# ...on the wall

## Problem

*...on the Wall printable sheet*

This problem follows on from Mirror, Mirror...

You might find it helpful to copy this diagram onto squared paper .

Reflect the flag in one of the lines.

Reflect the resulting image in the other line.**Can you describe the single transformation that takes the first flag to the last flag?**

Does it matter in which line you reflect first?

Try this with the flag in other positions.

In each case, what is the single transformation that takes the first flag to the last flag?

Now try it with lines that meet at $45^{\circ}$ and at $60^{\circ}$ (you might find it helpful to use isometric paper for the $60^{\circ}$ case).

Again, try it with the flag in different positions**Can you describe the single transformation that takes the first flag to the last flag when the lines meet at $\theta^{\circ}$ (theta degrees)?**

## Getting Started

## Student Solutions

Isabel from St Andrew's Scots School in Argentina used Geogebra to investigate the problem. This is Isabel's work, with some teacher comments.

Wenchi, also from St Andrew's Scots School, noticed a pattern for mirror lines that are not perpendicular:

There is a pattern when the mirror lines cross different angles. Reflecting in 2 is equal to 1 rotation by $2\theta$ about the point of intersection of the lines, where $\theta$ is the angle between the lines.

When the lines cross at $45^\text o$, the object rotates by $90^\text o$, and when the lines cross at $60^\text o$, the object rotates $120^\text o$.

Notice that applying this rule to lines which cross at $90^\text o$ gives a rotation of $180^\text o$, as we have already seen.

Here is our explanation of the transformations required in the general case of mirror lines at any angle :

The resulting transformation is a rotation by $2\theta$ about the point of intersection of the lines. If the direction of the angle $\theta$ is from the first line of reflection to the second, then the direction of rotation is the same as the direction of $\theta$.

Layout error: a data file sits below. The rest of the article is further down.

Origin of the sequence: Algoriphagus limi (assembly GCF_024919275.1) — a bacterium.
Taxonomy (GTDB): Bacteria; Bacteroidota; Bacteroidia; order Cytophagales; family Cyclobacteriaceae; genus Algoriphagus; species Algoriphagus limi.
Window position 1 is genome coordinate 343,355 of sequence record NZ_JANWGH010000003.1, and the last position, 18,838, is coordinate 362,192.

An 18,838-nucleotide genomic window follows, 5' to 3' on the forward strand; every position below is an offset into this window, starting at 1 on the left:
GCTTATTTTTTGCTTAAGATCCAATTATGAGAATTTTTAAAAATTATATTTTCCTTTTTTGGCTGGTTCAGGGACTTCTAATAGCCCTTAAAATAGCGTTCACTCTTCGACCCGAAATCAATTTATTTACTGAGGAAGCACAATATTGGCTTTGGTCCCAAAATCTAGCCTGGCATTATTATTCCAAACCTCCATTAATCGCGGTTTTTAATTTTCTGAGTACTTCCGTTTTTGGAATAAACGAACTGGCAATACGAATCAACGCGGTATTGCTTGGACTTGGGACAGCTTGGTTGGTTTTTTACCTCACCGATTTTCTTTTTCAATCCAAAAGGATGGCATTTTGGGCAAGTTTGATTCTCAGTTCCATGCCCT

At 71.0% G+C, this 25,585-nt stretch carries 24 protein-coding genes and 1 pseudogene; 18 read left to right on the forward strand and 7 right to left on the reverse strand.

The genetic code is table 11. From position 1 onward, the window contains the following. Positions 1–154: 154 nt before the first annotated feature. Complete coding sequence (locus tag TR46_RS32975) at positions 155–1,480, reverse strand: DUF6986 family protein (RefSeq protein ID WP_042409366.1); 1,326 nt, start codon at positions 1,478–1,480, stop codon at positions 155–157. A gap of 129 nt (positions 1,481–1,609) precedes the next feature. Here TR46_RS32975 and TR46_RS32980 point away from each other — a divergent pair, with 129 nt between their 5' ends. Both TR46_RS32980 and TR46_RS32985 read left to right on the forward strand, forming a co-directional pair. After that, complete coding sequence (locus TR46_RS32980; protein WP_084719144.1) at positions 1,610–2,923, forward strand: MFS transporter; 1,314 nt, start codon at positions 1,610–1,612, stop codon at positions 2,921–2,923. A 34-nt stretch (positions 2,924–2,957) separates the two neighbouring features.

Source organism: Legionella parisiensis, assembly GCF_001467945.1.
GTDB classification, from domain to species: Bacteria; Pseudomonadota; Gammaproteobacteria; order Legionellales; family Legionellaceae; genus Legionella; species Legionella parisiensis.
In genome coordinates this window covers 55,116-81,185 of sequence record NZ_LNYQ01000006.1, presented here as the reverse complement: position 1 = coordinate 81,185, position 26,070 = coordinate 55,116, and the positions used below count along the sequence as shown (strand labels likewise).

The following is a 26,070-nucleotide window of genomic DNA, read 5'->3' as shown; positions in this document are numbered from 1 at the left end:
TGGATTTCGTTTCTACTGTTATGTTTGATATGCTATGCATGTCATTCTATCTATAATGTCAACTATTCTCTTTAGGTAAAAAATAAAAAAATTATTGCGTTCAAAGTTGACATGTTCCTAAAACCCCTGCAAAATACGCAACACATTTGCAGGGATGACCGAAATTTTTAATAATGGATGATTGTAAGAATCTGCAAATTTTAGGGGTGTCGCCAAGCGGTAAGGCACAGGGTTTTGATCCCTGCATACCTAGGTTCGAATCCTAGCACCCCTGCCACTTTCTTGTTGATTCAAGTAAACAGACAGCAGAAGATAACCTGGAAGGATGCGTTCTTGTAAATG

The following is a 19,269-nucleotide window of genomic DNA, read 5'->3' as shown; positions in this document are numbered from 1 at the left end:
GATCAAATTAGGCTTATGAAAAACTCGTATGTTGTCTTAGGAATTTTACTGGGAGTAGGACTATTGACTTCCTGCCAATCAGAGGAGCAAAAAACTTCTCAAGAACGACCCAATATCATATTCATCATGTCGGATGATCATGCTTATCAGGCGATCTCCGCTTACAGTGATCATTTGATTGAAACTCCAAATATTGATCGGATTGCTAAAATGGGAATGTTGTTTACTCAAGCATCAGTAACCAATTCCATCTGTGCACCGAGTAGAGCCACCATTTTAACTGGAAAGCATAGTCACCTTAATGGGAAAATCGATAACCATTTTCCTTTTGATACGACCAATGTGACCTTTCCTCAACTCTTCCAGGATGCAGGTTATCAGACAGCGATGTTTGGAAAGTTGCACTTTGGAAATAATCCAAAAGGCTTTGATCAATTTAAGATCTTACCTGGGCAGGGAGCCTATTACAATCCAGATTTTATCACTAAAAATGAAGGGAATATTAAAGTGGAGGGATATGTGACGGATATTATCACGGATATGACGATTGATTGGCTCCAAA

You should probably check that the same thing works if you reflect in the further line first (remembering that this means the direction is reversed), and if the flag is between the two lines.

We just need to check the result for a single point, because then every point will rotate by the same amount and so the flag will remain intact (and will have rotated by the same amount).

The diagram says it all, really: the line segment joining the point to the origin has rotated by an angle of $\alpha+\alpha+(\theta-\alpha)+(\theta -\alpha)=2\theta$ in the direction of $\theta$.

## Teachers' Resources

### Why do this problem?

This problem follows on from Mirror, Mirror... but it works equally well on its own. It could be used as extension work for students learning to draw reflections accurately.

Alternatively, this problem and the two related problems Mirror, Mirror... and Who Is the Fairest of Them All? could form a unit of work on combined transformations. All three problems ask students to consider the effect of combining two
transformations, and then challenge them to describe the single transformations that produce the same results.

### Possible approach

*These printable resources may be useful: *...on the Wall,* *

As an extension task, all that is needed is to provide the problem verbally or as a worksheet to pairs of students who could then make sense of it together. When they have established the combined transformation for one specific example, a teacher intervention may be appropriate, to move the focus to the general case -asking the key questions below.

### Key questions

What if the flag was in a different place?

### Possible support

Ensure students use square paper and encourage them to draw their reflections accurately.

### Possible extension

Ask students to summarise their findings in exactly 20 words (!) - then ask what other transformations might be combined in a similar manner.